If Q Acoustics wants to make sure its Award-winning 2020is retain their five stars after being usurped by the new-kid-in-town Wharfedale Diamond 220s, it’s going the right way about it.
After a price drop, they can now be yours for a tempting £150, as long as you want them in graphite or walnut finishes (the glossy black or white versions still carry a £50 premium).
Build and design
Either choice of vinyl wrap makes for gorgeous aesthetics thanks to the solid, curved-cornered cabinet, which is one of the most attractive and well built in the budget market. Compact, and unfussy with placement too, the 2020is should be easy to house.
You’ll get the best from them if they have a little room to breathe, but despite the rear-firing port they sound quite comfortable close to a rear wall. Q Acoustics’ own Concept 20 speaker stands (actually designed for the more expensive Concept 20s) are a match made in heaven, both performance-wise and aesthetically (though the cheaper, Award-winning Atacama Moseco 6s are more price-compatible).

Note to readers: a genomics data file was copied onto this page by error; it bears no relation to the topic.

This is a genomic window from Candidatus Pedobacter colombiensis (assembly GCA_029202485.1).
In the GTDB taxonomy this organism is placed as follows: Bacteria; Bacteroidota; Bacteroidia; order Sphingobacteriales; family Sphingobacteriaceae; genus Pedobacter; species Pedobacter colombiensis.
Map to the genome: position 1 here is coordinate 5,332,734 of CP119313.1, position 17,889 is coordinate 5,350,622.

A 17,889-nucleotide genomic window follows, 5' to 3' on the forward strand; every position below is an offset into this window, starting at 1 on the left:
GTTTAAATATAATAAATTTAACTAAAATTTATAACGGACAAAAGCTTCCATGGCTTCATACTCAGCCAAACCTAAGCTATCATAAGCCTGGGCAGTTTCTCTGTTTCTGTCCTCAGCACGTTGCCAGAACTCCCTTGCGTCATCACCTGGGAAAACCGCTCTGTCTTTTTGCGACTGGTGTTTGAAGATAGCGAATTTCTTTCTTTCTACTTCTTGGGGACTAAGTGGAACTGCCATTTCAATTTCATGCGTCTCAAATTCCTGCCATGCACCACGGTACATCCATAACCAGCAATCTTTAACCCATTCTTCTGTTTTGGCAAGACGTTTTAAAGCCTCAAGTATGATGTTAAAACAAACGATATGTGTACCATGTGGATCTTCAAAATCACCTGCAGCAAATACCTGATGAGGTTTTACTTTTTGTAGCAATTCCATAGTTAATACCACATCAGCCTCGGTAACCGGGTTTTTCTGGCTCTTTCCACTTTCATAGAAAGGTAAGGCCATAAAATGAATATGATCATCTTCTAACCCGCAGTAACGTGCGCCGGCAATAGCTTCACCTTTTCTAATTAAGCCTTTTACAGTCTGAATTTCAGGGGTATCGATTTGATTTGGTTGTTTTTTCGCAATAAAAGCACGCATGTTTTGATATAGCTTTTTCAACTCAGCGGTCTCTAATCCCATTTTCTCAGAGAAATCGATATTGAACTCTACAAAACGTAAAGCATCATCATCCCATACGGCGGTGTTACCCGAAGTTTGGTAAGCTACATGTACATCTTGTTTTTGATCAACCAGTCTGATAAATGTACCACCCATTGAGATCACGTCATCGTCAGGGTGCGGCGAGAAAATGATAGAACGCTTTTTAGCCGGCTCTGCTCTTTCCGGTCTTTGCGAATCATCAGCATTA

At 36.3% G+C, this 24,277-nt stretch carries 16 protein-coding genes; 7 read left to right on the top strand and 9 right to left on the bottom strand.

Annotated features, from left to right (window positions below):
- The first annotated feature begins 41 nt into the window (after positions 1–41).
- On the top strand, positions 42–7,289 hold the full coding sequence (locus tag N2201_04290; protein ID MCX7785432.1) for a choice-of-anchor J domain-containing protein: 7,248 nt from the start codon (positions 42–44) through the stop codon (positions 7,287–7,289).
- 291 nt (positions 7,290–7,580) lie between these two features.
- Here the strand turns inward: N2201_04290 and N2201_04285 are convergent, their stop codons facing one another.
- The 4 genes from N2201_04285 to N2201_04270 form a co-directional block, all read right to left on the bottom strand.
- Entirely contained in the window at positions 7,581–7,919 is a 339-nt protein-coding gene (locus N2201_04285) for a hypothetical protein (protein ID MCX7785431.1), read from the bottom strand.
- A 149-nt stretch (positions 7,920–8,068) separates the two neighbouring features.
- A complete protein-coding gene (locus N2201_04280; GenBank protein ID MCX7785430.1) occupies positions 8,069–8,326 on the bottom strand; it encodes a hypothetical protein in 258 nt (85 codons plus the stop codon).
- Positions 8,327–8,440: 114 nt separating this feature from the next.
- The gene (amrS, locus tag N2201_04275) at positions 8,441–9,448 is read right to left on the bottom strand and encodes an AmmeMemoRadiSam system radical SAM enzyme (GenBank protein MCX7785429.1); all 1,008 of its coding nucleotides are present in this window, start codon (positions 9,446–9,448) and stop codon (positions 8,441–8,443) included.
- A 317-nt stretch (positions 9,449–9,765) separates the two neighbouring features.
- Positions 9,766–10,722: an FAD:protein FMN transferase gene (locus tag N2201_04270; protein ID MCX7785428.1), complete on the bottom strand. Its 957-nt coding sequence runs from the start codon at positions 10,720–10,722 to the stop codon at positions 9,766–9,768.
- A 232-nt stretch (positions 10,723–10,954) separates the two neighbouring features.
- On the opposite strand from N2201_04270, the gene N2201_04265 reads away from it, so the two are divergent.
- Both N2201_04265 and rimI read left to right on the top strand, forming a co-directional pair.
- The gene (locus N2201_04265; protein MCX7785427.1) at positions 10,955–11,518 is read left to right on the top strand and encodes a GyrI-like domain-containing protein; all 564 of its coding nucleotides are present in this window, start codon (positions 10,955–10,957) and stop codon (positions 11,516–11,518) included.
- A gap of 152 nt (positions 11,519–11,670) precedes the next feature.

If you’re upgrading your other components as well, or building a system from scratch, the Marantz CD6005 CD player (£350) and PM6005 amp duo (£280) will fit the bill nicely – and all for under four figures.
More after the break
It’s always a treat pressing play with the 2020is at the end of a system – and a quick spin of Broken Bells’ eponymous album reminds us why. Their presentation is well balanced and exquisitely musical, demonstrating dynamic punch and agility that’s usually only found in pricier speakers.
There’s plenty of resolution here too. The wide-open and explicit soundstage is all-encompassing, multi-layered and precise. We play Pink Floyd’s Louder Than Words and the 2020is deliver the song with aplomb.
They give instruments body and texture, and deliver vocals with a wealth of insight. The speakers’ midrange is sandwiched by clear and refined highs, and a full, solid bass. Not afraid to reveal an attacking edge, the 2020is dig into the meaty guitar riffs.
But where there’s authority and verve, there’s also control and poise. Guitars soar through the choir, and instrument differentiation is precise.
It’s only in a direct head-to-head with the new Wharfedale Diamond 220s that we realise the Q Acoustics no longer sit at the head of the table.
The Wharfedales are a touch more dynamic and subtle, and slightly tighter when it comes to timing and delivering rhythms. Still, sonically and aesthetically the Q Acoustics are a triumph.
Though trumped by slightly more talented competition, they remain exceptional speakers.
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